b. If the applicant waives the opportunity to be heard, his waiver will be obtained in writing and made a part of the file."
Thus, now a member of the Armed Forces applying for discharge as a conscientious objector has a right to a form of hearing with counsel before an officer presumably qualified to deal with the oft-times delicate and sensitive subject of his application. Also, that officer is now required to make a recommendation and give his reasons therefor. None of this was brought to our attention by counsel for the respective parties.
The new procedures are in contrast to those pursuant to the DOD Directive and Bupersman Regulations under which the application of the appellant in this case was denied. Under the former procedures the applicant after completing prescribed forms was interviewed by his Commanding Officer and a Military Chaplain, each of whom then gave his opinion as to the applicant's sincerity. There is nothing comparable to the form of hearing provided under the newly issued directive and no recommendation or reasons therefor were required to be given by the interviewing officer.
Also subsequent to the decision below it appeared for the first time that the Wave Lieutenant, C. I. Suneson, who interviewed the appellant to determine the sincerity of his beliefs, was not his Commanding Officer as required by Bupersman C-5210, Section 2(b). Thus even the procedures required by the Navy Regulations then in effect were not followed. The question of whether there was "no basis in fact"2 for the decision reached by the Chief of Naval Personnel in this case is a very close one. It cannot be said on this record that appellant was not prejudiced by such a failure to follow the required procedures or that he waived the omission. Moreover, the Chief of Naval Personnel failed to state any grounds or reasons for denial of the application and we can only speculate as to what the basis for the action was.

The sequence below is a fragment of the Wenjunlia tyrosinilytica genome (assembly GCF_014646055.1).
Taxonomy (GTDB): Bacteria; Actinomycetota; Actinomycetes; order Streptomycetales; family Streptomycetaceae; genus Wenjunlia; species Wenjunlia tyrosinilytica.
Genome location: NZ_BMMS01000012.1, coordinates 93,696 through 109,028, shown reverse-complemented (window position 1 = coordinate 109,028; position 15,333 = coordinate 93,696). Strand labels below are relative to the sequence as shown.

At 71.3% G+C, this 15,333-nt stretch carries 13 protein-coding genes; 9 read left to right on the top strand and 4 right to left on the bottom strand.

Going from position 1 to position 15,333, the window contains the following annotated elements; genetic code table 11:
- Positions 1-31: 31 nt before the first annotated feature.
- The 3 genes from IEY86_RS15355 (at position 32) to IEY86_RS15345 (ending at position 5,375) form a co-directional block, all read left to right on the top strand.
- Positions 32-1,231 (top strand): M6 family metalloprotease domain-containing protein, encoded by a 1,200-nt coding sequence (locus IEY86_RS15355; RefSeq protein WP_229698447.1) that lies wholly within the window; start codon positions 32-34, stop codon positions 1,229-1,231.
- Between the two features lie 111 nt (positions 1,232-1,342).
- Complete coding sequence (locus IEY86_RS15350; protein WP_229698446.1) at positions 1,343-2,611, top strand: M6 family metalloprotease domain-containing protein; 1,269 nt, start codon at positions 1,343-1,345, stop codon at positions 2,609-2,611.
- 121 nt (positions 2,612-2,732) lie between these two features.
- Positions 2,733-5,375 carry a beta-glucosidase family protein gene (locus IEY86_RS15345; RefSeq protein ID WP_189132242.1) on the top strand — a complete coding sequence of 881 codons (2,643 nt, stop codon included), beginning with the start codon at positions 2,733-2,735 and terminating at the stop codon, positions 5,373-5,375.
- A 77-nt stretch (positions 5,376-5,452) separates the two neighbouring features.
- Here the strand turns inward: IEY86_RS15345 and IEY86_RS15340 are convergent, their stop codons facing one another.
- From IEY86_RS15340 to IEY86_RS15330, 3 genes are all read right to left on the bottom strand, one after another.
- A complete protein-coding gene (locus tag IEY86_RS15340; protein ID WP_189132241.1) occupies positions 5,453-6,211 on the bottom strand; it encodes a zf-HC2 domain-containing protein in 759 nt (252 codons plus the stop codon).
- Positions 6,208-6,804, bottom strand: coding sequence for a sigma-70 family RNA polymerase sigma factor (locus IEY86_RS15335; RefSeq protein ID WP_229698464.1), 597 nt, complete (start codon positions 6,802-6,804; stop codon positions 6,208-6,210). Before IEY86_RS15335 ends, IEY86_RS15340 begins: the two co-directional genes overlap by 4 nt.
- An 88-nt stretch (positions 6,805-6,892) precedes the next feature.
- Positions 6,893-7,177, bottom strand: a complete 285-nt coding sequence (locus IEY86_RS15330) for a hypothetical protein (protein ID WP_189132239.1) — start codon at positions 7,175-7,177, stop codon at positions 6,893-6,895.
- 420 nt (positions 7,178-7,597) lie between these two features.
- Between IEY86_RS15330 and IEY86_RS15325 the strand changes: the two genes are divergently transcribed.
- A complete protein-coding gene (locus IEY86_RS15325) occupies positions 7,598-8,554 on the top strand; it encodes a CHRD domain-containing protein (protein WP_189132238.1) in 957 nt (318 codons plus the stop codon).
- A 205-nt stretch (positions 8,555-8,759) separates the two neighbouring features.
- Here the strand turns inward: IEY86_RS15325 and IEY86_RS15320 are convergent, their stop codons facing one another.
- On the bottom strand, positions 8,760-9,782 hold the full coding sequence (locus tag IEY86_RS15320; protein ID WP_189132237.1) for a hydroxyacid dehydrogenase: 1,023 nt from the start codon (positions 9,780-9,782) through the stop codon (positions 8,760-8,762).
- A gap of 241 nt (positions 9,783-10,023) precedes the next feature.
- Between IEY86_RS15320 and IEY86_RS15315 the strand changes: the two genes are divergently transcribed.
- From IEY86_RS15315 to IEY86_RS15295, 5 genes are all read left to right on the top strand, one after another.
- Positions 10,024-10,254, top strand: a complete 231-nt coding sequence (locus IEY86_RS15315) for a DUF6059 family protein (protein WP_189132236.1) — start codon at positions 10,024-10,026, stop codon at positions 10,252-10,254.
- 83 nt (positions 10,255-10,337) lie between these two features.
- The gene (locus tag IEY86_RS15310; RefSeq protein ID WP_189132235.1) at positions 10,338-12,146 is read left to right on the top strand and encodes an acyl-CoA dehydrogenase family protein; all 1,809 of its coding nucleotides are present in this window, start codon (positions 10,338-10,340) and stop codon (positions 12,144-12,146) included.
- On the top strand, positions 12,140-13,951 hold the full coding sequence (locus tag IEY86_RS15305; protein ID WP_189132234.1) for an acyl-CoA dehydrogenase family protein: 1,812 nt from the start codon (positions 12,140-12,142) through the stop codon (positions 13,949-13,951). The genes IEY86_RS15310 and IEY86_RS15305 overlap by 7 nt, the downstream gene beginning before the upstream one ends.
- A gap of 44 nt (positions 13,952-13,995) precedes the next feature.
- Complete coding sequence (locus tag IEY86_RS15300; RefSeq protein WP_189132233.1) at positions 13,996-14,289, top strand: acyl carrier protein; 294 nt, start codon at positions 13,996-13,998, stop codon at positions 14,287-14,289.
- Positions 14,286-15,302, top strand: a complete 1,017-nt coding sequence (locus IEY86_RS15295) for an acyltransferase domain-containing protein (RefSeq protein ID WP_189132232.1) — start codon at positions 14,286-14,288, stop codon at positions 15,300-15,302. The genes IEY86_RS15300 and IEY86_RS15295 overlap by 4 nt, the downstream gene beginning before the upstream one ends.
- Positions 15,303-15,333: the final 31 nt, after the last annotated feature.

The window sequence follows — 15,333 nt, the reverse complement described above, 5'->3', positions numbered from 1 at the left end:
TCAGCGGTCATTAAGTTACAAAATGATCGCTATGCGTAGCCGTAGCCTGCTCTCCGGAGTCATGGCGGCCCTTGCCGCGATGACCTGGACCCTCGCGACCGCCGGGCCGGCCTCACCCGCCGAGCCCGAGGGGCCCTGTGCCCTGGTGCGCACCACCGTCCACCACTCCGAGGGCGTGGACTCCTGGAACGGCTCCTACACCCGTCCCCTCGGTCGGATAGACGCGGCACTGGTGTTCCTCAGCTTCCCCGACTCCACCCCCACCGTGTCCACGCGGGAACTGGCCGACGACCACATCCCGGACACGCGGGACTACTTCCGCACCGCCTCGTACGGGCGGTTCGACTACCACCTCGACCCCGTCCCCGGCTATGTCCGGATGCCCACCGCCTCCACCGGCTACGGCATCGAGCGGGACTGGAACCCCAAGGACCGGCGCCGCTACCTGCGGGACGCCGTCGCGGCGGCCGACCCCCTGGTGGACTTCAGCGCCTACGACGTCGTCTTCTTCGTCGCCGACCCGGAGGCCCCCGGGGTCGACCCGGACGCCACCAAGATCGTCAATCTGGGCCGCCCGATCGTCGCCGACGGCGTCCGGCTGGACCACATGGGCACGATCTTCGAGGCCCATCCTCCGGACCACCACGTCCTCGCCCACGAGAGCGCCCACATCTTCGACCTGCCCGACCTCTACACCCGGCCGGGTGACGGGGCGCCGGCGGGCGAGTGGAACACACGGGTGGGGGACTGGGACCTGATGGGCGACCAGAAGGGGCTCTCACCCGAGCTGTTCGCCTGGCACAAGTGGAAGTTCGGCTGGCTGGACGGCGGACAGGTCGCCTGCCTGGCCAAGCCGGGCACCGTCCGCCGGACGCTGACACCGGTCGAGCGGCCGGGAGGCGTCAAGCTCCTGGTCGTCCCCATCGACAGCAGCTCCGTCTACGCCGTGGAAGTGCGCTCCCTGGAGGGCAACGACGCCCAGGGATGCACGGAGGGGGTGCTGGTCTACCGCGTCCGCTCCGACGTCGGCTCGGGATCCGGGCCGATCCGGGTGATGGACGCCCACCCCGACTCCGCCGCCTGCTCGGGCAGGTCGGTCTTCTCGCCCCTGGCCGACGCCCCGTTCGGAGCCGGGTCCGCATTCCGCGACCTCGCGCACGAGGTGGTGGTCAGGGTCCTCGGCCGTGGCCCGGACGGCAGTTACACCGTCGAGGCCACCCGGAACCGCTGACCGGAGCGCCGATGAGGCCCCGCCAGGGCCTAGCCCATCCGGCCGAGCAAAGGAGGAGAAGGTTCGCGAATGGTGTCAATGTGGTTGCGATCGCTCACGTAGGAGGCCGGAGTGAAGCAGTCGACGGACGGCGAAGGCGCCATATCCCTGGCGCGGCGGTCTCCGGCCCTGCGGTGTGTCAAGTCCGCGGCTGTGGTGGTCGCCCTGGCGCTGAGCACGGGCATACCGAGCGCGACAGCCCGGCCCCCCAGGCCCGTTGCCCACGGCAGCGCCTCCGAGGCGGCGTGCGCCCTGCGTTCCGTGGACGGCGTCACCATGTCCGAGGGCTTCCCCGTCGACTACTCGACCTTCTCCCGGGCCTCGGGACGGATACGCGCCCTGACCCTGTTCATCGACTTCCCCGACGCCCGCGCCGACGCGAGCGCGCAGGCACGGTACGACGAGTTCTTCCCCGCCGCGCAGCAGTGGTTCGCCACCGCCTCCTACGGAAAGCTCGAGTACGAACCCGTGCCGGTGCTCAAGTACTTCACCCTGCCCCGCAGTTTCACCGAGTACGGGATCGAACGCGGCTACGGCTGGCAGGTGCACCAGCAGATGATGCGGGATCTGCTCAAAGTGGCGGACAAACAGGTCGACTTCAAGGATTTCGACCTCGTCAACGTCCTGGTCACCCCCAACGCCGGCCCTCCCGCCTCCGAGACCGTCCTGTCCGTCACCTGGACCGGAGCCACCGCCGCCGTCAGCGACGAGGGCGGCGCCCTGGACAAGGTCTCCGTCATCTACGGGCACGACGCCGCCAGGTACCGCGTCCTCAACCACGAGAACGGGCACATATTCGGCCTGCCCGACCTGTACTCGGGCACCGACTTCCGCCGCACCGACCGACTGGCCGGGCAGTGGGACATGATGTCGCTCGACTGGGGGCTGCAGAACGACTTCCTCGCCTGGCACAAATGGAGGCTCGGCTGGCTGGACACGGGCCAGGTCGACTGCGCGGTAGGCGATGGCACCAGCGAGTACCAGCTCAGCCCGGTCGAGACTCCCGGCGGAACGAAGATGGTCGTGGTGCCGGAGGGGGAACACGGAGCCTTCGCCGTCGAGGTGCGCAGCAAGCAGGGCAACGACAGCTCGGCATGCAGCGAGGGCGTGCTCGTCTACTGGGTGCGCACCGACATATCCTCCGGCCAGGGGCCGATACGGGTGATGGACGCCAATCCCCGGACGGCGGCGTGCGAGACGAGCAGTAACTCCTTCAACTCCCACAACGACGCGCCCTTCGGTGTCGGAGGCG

In the light of all the facts and circumstances in this case and of the decision in Hammond v. Lenfest rendered subsequent to the determination below, it appears to us that the interests of justice would be best served by sending the case back to the Department of the Navy with directions that the application of the appellant for discharge as a conscientious objector be processed and determined in accordance with the procedures laid down in Department of Defense Directive 1300.6 issued May 10, 1968, and that the pending court martial proceedings against the appellant be deferred until after such a determination is made.
The order appealed from is accordingly reversed and the case remanded to the District Court for further proceedings consistent with this opinion.
FRIENDLY, Circuit Judge (concurring):
Since we are simply returning the case to the Navy for further processing under improved procedures which will either moot the controversy or produce a more adequate record, I gladly concur in a reversal for that limited end. Otherwise I would feel bound to object to an extension of Hammond v. Lenfest, 2 Cir., 398 F.2d 705, to a case where a court-martial had already been convened and there was no adequate showing that it would not consider Mankiewicz' defense.
Of the Southern District of New York, sitting by designation
The Bureau of Navy Personnel has been operating under the new Directive since June 10, 1968
Estep v. United States, 327 U.S. 114, 122-123, 66 S. Ct. 423, 90 L. Ed. 567 (1946). See also Witmer v. United States, 348 U.S. 375, 75 S. Ct. 392, 99 L. Ed. 428 (1955); Hammond v. Lenfest, supra; United States v. Corliss, 280 F.2d 808 (2d Cir.), cert. denied, 364 U.S. 884, 81 S. Ct. 167, 5 L. Ed. 2d 105 (1960)